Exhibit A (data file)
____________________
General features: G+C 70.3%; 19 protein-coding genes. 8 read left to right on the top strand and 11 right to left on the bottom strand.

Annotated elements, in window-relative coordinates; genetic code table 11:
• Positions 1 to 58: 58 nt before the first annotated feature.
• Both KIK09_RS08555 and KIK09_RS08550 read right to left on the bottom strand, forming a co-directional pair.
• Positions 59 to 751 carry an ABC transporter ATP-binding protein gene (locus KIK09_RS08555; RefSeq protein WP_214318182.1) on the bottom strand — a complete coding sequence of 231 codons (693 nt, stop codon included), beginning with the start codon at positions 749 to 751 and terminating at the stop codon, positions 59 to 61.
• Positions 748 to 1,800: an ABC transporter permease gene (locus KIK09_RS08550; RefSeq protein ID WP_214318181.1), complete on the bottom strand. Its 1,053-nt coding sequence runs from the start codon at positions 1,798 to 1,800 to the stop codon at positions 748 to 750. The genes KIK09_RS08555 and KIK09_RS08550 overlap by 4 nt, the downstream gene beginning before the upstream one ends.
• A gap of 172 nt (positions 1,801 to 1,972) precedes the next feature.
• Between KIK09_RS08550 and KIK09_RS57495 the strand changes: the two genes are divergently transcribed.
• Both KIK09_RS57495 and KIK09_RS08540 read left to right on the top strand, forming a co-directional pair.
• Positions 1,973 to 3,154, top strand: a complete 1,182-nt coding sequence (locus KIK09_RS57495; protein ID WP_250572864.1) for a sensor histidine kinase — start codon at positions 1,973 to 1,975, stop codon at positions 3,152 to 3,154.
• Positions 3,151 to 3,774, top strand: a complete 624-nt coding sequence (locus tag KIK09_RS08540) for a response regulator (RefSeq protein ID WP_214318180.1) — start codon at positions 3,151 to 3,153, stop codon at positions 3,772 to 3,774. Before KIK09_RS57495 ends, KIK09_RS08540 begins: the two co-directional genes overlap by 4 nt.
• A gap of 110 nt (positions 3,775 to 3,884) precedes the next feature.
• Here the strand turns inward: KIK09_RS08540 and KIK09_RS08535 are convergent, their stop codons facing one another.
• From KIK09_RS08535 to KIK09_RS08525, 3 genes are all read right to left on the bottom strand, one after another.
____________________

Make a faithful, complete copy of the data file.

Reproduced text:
General features: G+C 70.3%; 19 protein-coding genes. 8 read left to right on the top strand and 11 right to left on the bottom strand.

Annotated elements, in window-relative coordinates; genetic code table 11:
• Positions 1 to 58: 58 nt before the first annotated feature.
• Both KIK09_RS08555 and KIK09_RS08550 read right to left on the bottom strand, forming a co-directional pair.
• Positions 59 to 751 carry an ABC transporter ATP-binding protein gene (locus KIK09_RS08555; RefSeq protein WP_214318182.1) on the bottom strand — a complete coding sequence of 231 codons (693 nt, stop codon included), beginning with the start codon at positions 749 to 751 and terminating at the stop codon, positions 59 to 61.
• Positions 748 to 1,800: an ABC transporter permease gene (locus KIK09_RS08550; RefSeq protein ID WP_214318181.1), complete on the bottom strand. Its 1,053-nt coding sequence runs from the start codon at positions 1,798 to 1,800 to the stop codon at positions 748 to 750. The genes KIK09_RS08555 and KIK09_RS08550 overlap by 4 nt, the downstream gene beginning before the upstream one ends.
• A gap of 172 nt (positions 1,801 to 1,972) precedes the next feature.
• Between KIK09_RS08550 and KIK09_RS57495 the strand changes: the two genes are divergently transcribed.
• Both KIK09_RS57495 and KIK09_RS08540 read left to right on the top strand, forming a co-directional pair.
• Positions 1,973 to 3,154, top strand: a complete 1,182-nt coding sequence (locus KIK09_RS57495; protein ID WP_250572864.1) for a sensor histidine kinase — start codon at positions 1,973 to 1,975, stop codon at positions 3,152 to 3,154.
• Positions 3,151 to 3,774, top strand: a complete 624-nt coding sequence (locus tag KIK09_RS08540) for a response regulator (RefSeq protein ID WP_214318180.1) — start codon at positions 3,151 to 3,153, stop codon at positions 3,772 to 3,774. Before KIK09_RS57495 ends, KIK09_RS08540 begins: the two co-directional genes overlap by 4 nt.
• A gap of 110 nt (positions 3,775 to 3,884) precedes the next feature.
• Here the strand turns inward: KIK09_RS08540 and KIK09_RS08535 are convergent, their stop codons facing one another.
• From KIK09_RS08535 to KIK09_RS08525, 3 genes are all read right to left on the bottom strand, one after another.